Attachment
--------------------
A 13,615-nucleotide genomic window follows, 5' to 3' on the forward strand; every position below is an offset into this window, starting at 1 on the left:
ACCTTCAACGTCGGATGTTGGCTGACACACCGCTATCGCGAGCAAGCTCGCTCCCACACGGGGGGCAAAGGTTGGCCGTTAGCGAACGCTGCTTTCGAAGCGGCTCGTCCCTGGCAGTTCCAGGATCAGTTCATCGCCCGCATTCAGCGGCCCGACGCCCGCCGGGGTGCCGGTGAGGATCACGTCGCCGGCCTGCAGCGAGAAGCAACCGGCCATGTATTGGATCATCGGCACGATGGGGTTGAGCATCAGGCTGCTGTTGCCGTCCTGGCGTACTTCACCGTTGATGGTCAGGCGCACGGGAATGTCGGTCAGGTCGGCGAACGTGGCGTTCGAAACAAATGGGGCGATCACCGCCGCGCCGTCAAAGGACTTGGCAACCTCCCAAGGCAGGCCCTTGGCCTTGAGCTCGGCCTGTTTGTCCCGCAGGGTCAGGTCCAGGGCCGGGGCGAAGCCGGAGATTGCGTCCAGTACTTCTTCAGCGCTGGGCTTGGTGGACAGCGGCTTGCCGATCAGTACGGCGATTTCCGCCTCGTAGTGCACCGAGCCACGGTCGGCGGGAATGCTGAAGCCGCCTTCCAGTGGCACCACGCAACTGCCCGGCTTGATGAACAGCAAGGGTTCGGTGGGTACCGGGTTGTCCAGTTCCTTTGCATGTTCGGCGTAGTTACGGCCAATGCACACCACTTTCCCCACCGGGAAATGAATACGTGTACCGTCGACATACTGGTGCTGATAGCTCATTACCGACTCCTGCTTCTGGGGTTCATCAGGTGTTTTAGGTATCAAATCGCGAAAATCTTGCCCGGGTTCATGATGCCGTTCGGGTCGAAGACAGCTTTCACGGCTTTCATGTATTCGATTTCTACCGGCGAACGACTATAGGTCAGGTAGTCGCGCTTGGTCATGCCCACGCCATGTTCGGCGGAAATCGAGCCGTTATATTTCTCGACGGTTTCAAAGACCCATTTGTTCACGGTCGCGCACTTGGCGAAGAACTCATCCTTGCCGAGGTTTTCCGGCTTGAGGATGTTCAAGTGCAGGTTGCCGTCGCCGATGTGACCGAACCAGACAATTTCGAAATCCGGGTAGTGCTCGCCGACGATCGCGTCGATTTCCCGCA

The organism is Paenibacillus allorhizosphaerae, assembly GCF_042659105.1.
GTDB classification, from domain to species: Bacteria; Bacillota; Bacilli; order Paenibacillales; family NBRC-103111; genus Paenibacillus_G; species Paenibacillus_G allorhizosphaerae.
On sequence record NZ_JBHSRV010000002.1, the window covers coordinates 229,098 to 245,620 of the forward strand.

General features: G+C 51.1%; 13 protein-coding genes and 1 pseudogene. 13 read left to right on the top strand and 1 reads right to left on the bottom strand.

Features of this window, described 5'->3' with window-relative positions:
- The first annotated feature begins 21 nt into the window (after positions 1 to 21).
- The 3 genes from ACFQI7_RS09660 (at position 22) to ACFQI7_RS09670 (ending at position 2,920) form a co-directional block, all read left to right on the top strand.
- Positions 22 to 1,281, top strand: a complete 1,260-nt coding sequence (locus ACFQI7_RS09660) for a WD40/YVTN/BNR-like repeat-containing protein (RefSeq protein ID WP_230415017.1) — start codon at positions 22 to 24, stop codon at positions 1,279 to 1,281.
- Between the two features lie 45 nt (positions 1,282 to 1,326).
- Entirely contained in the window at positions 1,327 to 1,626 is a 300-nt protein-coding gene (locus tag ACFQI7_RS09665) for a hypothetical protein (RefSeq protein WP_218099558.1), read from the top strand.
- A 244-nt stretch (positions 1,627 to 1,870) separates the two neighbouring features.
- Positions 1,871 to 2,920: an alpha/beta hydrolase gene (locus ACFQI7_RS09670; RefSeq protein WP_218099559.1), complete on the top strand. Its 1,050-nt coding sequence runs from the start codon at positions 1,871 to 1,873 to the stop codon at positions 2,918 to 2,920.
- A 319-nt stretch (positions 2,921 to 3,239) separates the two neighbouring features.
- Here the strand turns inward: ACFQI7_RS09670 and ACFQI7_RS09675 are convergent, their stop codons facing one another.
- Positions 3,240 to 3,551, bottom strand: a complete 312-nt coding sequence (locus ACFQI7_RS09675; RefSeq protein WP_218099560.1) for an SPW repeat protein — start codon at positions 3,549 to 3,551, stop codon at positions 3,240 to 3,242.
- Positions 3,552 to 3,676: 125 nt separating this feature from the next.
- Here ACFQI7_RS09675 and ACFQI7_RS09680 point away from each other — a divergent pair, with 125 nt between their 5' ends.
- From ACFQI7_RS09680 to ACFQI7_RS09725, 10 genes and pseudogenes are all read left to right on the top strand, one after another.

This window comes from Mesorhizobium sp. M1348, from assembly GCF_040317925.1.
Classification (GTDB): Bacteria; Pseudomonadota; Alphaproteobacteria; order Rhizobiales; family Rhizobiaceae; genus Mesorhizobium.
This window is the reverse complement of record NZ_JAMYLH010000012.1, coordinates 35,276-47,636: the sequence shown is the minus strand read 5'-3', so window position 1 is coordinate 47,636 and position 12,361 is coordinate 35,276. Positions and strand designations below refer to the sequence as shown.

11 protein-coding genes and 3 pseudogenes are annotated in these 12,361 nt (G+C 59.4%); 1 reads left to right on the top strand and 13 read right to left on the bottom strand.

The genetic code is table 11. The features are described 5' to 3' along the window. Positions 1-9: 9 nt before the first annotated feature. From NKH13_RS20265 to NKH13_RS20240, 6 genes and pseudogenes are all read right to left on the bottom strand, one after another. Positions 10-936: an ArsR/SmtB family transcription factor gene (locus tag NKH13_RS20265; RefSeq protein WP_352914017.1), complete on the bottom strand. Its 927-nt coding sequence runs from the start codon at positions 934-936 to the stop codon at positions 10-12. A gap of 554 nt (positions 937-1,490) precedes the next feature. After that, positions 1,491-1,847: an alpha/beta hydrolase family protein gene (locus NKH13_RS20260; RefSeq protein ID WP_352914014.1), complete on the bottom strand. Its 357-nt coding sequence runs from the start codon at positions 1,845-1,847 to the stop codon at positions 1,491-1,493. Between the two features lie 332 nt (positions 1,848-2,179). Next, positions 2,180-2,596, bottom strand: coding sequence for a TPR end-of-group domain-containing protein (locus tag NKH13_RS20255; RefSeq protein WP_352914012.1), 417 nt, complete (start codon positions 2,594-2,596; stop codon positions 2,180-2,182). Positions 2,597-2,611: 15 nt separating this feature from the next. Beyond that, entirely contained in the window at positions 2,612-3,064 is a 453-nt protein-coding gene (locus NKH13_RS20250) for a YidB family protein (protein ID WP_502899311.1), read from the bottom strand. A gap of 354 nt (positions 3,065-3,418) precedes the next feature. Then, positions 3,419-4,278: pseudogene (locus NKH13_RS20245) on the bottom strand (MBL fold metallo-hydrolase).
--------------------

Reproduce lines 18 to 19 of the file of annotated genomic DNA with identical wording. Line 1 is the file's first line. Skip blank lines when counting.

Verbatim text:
- Positions 3,552 to 3,676: 125 nt separating this feature from the next.
- Here ACFQI7_RS09675 and ACFQI7_RS09680 point away from each other — a divergent pair, with 125 nt between their 5' ends.